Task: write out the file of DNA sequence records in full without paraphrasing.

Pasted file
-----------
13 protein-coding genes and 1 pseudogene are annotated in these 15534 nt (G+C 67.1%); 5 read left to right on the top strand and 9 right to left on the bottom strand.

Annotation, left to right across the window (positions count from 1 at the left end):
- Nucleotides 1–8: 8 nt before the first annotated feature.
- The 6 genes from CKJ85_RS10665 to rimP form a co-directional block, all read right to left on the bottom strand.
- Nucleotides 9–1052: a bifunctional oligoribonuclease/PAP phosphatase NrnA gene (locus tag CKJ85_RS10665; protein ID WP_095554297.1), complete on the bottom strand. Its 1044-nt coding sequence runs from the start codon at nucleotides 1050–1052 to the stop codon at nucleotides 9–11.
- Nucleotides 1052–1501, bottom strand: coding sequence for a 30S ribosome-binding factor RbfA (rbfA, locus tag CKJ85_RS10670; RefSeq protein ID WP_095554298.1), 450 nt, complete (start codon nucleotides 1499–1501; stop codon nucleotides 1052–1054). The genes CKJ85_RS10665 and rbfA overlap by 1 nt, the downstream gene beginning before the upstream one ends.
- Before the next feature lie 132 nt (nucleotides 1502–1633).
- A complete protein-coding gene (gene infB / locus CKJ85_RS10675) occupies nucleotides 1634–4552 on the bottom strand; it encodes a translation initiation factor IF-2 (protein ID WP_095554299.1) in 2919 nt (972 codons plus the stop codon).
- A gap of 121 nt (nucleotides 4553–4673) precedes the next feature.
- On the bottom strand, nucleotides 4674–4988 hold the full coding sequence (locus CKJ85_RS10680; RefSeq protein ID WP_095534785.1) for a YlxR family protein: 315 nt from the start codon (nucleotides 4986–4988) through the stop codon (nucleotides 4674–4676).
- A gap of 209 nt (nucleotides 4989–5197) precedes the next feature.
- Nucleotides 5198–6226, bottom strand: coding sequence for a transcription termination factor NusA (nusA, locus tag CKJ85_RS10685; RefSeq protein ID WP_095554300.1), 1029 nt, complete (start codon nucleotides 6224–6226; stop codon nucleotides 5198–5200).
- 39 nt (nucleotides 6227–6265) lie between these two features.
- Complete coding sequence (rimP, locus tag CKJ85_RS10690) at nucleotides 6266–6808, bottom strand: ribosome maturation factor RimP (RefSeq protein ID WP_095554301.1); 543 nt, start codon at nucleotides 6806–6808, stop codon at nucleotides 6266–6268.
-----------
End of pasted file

13 protein-coding genes and 1 pseudogene are annotated in these 15534 nt (G+C 67.1%); 5 read left to right on the top strand and 9 right to left on the bottom strand.

Annotation, left to right across the window (positions count from 1 at the left end):
- Nucleotides 1–8: 8 nt before the first annotated feature.
- The 6 genes from CKJ85_RS10665 to rimP form a co-directional block, all read right to left on the bottom strand.
- Nucleotides 9–1052: a bifunctional oligoribonuclease/PAP phosphatase NrnA gene (locus tag CKJ85_RS10665; protein ID WP_095554297.1), complete on the bottom strand. Its 1044-nt coding sequence runs from the start codon at nucleotides 1050–1052 to the stop codon at nucleotides 9–11.
- Nucleotides 1052–1501, bottom strand: coding sequence for a 30S ribosome-binding factor RbfA (rbfA, locus tag CKJ85_RS10670; RefSeq protein ID WP_095554298.1), 450 nt, complete (start codon nucleotides 1499–1501; stop codon nucleotides 1052–1054). The genes CKJ85_RS10665 and rbfA overlap by 1 nt, the downstream gene beginning before the upstream one ends.
- Before the next feature lie 132 nt (nucleotides 1502–1633).
- A complete protein-coding gene (gene infB / locus CKJ85_RS10675) occupies nucleotides 1634–4552 on the bottom strand; it encodes a translation initiation factor IF-2 (protein ID WP_095554299.1) in 2919 nt (972 codons plus the stop codon).
- A gap of 121 nt (nucleotides 4553–4673) precedes the next feature.
- On the bottom strand, nucleotides 4674–4988 hold the full coding sequence (locus CKJ85_RS10680; RefSeq protein ID WP_095534785.1) for a YlxR family protein: 315 nt from the start codon (nucleotides 4986–4988) through the stop codon (nucleotides 4674–4676).
- A gap of 209 nt (nucleotides 4989–5197) precedes the next feature.
- Nucleotides 5198–6226, bottom strand: coding sequence for a transcription termination factor NusA (nusA, locus tag CKJ85_RS10685; RefSeq protein ID WP_095554300.1), 1029 nt, complete (start codon nucleotides 6224–6226; stop codon nucleotides 5198–5200).
- 39 nt (nucleotides 6227–6265) lie between these two features.
- Complete coding sequence (rimP, locus tag CKJ85_RS10690) at nucleotides 6266–6808, bottom strand: ribosome maturation factor RimP (RefSeq protein ID WP_095554301.1); 543 nt, start codon at nucleotides 6806–6808, stop codon at nucleotides 6266–6268.